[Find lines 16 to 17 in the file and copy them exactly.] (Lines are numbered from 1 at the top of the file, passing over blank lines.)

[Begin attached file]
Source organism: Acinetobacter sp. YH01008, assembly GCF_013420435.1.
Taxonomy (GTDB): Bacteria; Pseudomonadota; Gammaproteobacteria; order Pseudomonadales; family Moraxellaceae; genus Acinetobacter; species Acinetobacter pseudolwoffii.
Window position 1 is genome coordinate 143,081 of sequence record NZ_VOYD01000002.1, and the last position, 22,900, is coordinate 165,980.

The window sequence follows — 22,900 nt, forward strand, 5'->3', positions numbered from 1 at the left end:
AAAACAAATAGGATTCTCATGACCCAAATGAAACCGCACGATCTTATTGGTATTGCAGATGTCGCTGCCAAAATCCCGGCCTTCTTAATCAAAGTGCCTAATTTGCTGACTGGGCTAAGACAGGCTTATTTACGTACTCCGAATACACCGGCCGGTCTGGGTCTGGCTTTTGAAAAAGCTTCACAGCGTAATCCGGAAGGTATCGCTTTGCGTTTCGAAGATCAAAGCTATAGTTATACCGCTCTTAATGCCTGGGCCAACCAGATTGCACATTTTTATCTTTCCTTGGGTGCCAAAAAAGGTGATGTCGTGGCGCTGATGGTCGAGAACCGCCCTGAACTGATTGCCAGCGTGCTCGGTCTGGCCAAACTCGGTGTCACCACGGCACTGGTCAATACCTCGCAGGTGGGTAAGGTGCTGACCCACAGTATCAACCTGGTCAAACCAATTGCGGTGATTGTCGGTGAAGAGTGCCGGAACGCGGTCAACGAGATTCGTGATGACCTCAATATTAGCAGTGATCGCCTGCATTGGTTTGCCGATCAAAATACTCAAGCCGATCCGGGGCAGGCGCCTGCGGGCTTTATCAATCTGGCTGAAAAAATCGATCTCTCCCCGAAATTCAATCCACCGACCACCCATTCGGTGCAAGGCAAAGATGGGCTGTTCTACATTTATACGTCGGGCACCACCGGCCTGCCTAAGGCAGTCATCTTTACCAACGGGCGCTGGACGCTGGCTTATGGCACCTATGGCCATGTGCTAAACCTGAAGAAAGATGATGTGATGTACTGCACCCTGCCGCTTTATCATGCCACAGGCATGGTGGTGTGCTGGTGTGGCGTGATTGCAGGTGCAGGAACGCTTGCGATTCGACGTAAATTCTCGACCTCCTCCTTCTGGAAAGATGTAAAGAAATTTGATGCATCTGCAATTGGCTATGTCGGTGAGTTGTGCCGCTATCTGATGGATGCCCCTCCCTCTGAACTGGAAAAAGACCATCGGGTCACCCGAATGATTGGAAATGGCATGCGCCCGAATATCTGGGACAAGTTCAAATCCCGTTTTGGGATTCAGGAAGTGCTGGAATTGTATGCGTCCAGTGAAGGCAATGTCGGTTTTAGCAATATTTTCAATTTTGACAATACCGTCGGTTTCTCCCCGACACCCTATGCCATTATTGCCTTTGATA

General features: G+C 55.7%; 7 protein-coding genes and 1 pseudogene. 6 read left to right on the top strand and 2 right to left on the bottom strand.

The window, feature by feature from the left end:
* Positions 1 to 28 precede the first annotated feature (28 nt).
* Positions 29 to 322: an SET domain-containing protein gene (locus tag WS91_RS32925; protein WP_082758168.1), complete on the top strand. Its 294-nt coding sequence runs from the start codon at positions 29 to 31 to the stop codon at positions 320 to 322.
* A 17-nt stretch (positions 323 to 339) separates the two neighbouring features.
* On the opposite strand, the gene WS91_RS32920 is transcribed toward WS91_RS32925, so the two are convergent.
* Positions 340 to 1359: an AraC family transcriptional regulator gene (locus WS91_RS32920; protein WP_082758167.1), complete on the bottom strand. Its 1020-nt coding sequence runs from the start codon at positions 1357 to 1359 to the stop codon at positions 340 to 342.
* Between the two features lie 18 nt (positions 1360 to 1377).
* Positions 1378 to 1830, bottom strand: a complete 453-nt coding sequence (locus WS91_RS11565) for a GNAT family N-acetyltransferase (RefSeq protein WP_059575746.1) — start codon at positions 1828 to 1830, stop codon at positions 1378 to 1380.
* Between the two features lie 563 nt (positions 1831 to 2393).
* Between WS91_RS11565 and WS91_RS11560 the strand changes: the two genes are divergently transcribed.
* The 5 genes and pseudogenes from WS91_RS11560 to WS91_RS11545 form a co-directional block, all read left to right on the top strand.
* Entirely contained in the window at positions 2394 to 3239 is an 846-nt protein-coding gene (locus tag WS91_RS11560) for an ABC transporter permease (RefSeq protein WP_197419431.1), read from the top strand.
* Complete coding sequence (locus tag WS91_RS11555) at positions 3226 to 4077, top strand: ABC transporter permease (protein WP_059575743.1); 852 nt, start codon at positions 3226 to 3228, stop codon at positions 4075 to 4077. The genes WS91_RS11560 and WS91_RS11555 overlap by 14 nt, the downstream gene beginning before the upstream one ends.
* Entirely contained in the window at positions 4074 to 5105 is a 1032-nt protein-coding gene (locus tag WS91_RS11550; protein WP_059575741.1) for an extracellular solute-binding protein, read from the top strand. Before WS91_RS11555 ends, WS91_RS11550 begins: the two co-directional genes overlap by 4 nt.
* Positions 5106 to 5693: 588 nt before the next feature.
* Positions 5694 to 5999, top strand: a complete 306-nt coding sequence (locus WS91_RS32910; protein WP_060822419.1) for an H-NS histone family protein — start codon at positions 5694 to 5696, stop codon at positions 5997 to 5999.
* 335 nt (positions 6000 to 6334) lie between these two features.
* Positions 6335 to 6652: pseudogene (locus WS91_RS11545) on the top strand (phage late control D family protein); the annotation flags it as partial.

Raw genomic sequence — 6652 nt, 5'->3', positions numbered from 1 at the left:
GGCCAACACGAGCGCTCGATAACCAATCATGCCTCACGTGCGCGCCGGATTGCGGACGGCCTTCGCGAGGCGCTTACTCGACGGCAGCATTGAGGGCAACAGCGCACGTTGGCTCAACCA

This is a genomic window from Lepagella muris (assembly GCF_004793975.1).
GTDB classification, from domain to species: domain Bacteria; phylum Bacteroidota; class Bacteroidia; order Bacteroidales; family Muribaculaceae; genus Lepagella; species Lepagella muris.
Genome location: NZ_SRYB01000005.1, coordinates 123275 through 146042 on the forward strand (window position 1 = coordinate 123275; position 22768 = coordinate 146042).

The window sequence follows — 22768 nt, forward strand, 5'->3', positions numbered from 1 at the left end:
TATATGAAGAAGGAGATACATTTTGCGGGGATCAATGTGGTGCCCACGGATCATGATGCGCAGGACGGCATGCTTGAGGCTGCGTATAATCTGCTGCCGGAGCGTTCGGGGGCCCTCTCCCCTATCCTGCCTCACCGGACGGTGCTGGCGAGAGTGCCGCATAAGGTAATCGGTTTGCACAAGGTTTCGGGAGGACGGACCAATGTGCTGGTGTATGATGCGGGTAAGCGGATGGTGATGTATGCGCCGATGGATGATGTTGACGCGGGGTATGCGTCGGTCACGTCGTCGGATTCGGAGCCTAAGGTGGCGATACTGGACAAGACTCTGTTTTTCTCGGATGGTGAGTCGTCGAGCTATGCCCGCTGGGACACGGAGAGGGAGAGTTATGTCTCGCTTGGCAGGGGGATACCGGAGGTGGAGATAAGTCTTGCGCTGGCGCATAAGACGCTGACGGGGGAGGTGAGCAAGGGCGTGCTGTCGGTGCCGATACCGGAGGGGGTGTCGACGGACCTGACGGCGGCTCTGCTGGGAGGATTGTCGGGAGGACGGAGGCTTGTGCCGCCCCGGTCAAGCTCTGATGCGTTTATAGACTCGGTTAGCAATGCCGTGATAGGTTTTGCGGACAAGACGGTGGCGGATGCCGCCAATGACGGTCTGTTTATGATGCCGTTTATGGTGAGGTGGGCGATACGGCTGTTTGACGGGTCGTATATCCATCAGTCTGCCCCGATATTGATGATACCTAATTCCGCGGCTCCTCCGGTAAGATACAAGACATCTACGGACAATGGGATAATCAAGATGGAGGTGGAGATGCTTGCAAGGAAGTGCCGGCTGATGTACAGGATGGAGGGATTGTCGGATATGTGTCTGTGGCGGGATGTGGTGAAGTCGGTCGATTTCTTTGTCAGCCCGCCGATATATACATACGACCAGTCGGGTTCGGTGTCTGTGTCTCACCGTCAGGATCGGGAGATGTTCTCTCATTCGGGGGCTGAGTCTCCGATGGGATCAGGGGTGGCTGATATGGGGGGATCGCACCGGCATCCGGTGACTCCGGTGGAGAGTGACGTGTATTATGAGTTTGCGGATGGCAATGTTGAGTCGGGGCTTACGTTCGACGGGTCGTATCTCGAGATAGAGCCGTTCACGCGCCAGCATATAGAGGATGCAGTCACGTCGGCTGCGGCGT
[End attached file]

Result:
* Between WS91_RS11565 and WS91_RS11560 the strand changes: the two genes are divergently transcribed.
* The 5 genes and pseudogenes from WS91_RS11560 to WS91_RS11545 form a co-directional block, all read left to right on the top strand.